1. This appeal is in substance covered by the orders passed in First Appeal No. 222 of 1915. See 40 Ind. Cas. 177-Ed. I think these appellants were placed in a difficulty by the procedure followed in the Court below, and that it is not easy to say whether the present appeal is to be treated as one against the decree in Suit No. 2 of 1914 or against the decree in Suit No. 3 of 1914, or both. I have made it clear that these appellants are bound, and must remain bound, by the decree in Suit No. 3 of 1914, as confirmed by this Court in appeal. In view of this fact it is of little practical importance what orders are passed in respect of the decree in Suit No. 2 of 1914. In my opinion that decree is open to formal objection in that it contains a direction that the parties to Suit No. 3, including those not impleaded at all in Suit No. 2, 'be divested of any right or interest' in the property in suit. I have stated that the procedure followed in the Court below was, in my opinion, faulty; but having adopted that procedure, the learned District Judge should have been consistent. My order would be that the words 'as well as in Suit No. 3' be removed from the decree passed in Suit No. 2 of 1914; but to avoid all possibility of misunderstanding, I would add to the decree of this Court a declaration that nothing in this decree must be deemed to affect or to modify in any way the decree passed in First Appeal No. 222 of 1915, or the rights or liabilities of any of the parties concerned under the decree of the Court below in Suit No. 3 of 1914.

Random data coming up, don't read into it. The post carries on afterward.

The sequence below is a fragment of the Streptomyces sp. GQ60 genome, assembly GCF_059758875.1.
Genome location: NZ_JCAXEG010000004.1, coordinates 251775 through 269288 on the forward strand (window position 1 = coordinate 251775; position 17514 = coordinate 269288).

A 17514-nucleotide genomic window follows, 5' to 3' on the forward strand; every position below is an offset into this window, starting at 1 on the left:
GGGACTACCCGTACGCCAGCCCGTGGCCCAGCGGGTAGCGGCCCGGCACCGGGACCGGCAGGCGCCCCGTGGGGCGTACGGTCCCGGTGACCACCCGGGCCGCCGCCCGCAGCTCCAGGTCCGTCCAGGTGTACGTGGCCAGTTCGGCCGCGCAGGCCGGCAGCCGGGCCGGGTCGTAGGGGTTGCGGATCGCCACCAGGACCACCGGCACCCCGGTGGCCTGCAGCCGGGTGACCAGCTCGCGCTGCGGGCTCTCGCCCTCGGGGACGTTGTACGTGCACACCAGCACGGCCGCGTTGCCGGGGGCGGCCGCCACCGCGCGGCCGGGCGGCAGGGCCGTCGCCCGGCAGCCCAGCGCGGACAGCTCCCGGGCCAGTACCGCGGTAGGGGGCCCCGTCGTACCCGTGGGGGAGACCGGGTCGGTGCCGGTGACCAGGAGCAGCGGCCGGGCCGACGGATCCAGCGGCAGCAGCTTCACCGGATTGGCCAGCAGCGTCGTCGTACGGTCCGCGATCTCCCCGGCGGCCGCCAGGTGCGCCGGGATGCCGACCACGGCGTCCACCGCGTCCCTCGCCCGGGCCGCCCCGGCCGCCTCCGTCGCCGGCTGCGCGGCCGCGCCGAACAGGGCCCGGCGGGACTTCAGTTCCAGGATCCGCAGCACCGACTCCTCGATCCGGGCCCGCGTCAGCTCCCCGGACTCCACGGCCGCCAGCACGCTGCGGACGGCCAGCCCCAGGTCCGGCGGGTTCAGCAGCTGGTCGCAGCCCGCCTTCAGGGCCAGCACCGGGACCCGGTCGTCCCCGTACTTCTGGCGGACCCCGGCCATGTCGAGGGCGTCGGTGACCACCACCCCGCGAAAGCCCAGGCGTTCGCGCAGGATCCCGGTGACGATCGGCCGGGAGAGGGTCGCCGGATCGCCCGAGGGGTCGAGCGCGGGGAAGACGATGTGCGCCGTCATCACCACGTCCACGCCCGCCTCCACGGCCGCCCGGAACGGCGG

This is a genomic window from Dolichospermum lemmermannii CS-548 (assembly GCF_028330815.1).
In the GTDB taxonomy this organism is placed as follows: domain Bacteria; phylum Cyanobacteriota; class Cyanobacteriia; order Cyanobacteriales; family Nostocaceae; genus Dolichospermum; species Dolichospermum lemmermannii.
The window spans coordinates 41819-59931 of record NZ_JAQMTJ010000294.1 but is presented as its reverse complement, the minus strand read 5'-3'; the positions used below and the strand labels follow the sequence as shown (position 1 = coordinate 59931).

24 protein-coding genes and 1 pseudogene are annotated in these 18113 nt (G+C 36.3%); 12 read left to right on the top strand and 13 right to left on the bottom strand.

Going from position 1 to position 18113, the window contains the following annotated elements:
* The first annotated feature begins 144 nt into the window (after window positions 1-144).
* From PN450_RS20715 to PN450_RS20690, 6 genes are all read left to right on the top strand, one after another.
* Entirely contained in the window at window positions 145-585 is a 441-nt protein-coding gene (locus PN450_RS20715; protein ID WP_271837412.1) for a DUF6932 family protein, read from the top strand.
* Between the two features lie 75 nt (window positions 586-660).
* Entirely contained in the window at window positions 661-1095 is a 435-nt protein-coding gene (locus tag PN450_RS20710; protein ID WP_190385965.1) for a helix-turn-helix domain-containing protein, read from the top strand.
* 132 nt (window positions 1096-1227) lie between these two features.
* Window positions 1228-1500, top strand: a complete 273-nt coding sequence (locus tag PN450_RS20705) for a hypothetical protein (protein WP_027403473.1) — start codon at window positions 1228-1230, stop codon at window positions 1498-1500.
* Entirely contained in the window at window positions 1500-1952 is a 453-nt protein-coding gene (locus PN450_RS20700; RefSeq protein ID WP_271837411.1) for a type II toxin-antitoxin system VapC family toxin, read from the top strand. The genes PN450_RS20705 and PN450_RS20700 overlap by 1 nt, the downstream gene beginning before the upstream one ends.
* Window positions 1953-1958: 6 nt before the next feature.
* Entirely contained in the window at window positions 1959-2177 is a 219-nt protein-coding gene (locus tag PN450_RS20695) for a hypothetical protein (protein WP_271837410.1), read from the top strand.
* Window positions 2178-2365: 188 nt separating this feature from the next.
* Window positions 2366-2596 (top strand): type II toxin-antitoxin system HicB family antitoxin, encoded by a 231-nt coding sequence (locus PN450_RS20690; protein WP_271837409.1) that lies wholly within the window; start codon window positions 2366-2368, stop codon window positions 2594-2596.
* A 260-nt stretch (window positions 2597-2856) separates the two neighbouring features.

2. I am quite aware that in modifying in any way the decree passed in Suit No. 2 of 1914 we must necessarily disregard the objection that the present appellants, not having been made parties to that suit, have technically no right of appeal against that decree. A sufficient answer to this would be that the modification may be treated as made in the exercise of the revisional jurisdiction of this Court.
3. As regards costs, I would leave the appellants in this appeal to bear their own costs in this Court and in the Court below, permit Swami Govinda Nand to recover his costs from the trust property, and affirm the order of the Court below leaving all other parties to bear thrown costs.